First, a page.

As awesome as that sounds, there are three things you have to remember when performing a combo: You have to stay within the same Tao (in this example, the Tao of Zhu Bajie), your next card cannot have the same name as the one you just played, and finally you may only combo a number of times up to your dude’s Kung Fu value. In Xui Yin Chen’s case, that would be three times, which is her Kung Fu rating, allowing up to four techniques to be played in a row … one for the initial card and then a maximum of three additional cards via combos.

So for a working example of this, Xui Yin Chen calls out Milt Clemons (remember Milt is a 2 stud, value 8 Sloaner) who foolishly accepts and is about to get Kung Fu’d to the face!

Let us assume we have Raking Dragons in our hand. This card allows you to boot an opposing dude in a posse and lower their value by 2. If you meet the combo condition of having a higher value than them, you can then immediately begin a combo!

Our Xui Yin Chen’s first action is to play Raking Dragons, booting Milt and lowering his value to a 6. As she now has a higher value than Milt (remember that she’s a 7 total with her Kung Fu), she can combo. Out of the discard pile, we fetch and play Zhu’s Ferocity, raising her bullets to 2 and lowering Milt to 1. Once more we can combo as we now have more bullets than Milt, so we could continue with Raking Dragons again, or another Tao of Zhu Bajie Technique, but not Zhu’s Ferocity.

Now in case you’re thinking “I only need two cards and I can keep repeating them!”, do not be alarmed. The limit is that you do not discard shootout Tao cards until after all shootout plays have ended, just before you draw for your shootout hands, thereby stopping people from repeatedly playing the same two cards back out of their discard pile.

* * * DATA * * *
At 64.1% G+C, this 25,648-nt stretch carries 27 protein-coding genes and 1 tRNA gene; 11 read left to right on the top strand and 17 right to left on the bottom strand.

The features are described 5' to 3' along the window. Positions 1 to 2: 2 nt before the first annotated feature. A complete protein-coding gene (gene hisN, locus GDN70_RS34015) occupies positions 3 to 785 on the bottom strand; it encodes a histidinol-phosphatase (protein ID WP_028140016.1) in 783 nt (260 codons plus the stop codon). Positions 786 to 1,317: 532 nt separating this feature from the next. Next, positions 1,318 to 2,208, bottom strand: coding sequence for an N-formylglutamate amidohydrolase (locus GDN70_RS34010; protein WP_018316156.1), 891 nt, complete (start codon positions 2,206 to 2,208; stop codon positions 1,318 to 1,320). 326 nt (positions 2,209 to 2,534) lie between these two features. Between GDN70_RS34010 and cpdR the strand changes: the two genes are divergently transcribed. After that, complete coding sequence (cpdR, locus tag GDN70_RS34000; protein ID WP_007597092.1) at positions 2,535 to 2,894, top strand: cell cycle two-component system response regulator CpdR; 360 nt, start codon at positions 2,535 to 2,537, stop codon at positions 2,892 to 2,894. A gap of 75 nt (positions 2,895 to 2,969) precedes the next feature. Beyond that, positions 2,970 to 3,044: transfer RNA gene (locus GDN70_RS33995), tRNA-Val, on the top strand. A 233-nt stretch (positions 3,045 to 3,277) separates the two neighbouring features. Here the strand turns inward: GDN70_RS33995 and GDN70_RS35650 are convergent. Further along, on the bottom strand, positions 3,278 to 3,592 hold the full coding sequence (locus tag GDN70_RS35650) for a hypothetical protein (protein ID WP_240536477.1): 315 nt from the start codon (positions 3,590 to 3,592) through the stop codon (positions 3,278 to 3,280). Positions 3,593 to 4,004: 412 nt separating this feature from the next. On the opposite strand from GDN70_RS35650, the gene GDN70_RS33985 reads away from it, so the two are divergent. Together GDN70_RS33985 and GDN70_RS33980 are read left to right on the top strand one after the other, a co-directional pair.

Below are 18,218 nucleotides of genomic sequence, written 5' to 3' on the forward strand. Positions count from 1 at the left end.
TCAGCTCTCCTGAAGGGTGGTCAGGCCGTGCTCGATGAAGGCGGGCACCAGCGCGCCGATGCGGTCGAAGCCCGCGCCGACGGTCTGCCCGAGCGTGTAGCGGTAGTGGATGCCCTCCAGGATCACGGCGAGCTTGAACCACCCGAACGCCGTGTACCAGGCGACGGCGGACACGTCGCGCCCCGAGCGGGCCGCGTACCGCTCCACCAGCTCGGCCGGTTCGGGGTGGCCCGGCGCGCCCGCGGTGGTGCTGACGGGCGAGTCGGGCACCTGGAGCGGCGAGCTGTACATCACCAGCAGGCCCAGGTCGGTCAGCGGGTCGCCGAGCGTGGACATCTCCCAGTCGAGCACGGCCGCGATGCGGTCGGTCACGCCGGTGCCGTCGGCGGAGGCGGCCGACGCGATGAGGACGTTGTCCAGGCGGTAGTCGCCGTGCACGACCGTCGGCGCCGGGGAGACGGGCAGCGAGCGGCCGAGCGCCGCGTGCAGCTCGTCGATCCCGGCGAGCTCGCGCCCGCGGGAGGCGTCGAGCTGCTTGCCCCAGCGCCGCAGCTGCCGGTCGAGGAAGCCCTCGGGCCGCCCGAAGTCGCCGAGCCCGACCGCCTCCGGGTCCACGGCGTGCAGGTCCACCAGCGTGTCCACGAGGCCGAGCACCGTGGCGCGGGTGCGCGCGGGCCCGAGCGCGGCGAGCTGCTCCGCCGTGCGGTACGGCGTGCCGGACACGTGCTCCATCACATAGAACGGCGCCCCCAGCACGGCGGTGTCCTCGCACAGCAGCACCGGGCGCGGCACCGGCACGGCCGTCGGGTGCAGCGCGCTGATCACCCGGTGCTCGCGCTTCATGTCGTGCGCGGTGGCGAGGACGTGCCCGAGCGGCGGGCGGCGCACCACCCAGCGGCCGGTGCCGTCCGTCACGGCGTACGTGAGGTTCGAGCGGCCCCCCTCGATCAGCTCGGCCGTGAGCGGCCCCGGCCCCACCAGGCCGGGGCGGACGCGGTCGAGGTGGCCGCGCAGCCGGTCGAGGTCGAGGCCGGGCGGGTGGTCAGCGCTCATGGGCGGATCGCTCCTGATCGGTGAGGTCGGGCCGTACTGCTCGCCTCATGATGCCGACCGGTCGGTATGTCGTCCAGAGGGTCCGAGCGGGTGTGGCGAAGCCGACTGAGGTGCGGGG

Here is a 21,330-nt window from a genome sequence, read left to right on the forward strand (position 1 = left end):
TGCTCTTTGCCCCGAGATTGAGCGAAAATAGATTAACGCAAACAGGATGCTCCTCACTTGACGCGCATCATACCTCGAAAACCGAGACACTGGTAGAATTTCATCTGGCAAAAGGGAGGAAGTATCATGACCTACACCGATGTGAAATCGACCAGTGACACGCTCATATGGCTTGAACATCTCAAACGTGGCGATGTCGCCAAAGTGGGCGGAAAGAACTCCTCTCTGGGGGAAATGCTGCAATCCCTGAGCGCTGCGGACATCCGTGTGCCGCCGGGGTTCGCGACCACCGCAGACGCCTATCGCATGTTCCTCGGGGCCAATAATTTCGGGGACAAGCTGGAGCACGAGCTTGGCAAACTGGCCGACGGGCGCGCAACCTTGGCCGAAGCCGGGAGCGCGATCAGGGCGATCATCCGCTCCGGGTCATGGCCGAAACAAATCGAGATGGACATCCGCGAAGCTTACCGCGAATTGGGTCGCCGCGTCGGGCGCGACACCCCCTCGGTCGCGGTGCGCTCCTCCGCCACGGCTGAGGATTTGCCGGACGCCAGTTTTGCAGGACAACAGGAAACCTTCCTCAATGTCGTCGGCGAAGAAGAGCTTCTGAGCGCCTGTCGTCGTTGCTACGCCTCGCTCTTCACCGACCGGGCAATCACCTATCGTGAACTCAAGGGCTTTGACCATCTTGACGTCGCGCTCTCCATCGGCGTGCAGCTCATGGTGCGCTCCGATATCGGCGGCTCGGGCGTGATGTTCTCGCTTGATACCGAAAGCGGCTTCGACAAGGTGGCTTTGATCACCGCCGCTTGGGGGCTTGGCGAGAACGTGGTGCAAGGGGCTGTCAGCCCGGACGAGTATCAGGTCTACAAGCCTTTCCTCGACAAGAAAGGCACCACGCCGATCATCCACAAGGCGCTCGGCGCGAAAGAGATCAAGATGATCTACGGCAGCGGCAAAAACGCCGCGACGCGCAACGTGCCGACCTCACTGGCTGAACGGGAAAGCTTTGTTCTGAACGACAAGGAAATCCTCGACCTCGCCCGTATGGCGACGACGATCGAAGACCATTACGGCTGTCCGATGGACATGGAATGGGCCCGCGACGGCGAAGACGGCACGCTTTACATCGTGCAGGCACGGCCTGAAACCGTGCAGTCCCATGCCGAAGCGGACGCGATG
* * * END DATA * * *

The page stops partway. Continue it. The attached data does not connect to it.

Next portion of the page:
This also means that while you might want to combo out of your hand instead of your discard pile, you might prefer to hold it back to begin a new combo with fresh cards in your discard pile in round two …

There are also some Taos that don’t have combos on them. These can be thought of as finishers. They will always end that particular combo run but are usually far more powerful. You’ll notice that very often such finishers get more and more effective the more Techniques of the same Tao you’ve managed to land before. They also allow you to play them straight out of your hand, but their effect is usually diminished without the appropriate setup.

It is also worth remembering that you play combos immediately after each other so your opponent does not get the opportunity to do anything between Taos unless they have a react, unlike with normal shootout actions.

So that is a brief look at Kung Fu. It’s quite a bit to take in initially, but it works really well when you get to play it, leading to some great and exciting fights!

Hopefully, you found this introduction helpful and you will fall in love with The 108 as much as I have! Just keep in mind that Kung Fu is merely one of the 108 Righteous Bandits tricks coming you way …

Technical Errata for Kabeda Hakurei

Technical Errata for Kabeda Hakurei

When we made our last update to the Rules Compendium, it seems a night gaunt made off with an item that was meant to go in there. Thankfully, we found it sitting around later, and have now issued Compendium 1.9.1 on the Resources page to include it: technical errata for Kabeda Hakurei. She previously read:

“Once per turn, Kabeda can use a Noon ability on an unbooted Totem in an adjacent location.”

and has now been updated to read:

“Once per turn, Kabeda can use a Noon ability on an unbooted Totem in an adjacent location as if it were at her location.”

A common point of confusion for players was whether an adjacent Totem’s effects would take place at her location or the Totem’s location. Although we already ruled that it would affect her location, we hope this errata makes it even clearer, and we’ll be debuting the new text on the full-bleed promo of Kabeda we’re issuing as part of the upcoming Hunting Grounds Series. Happy hunting, y’all!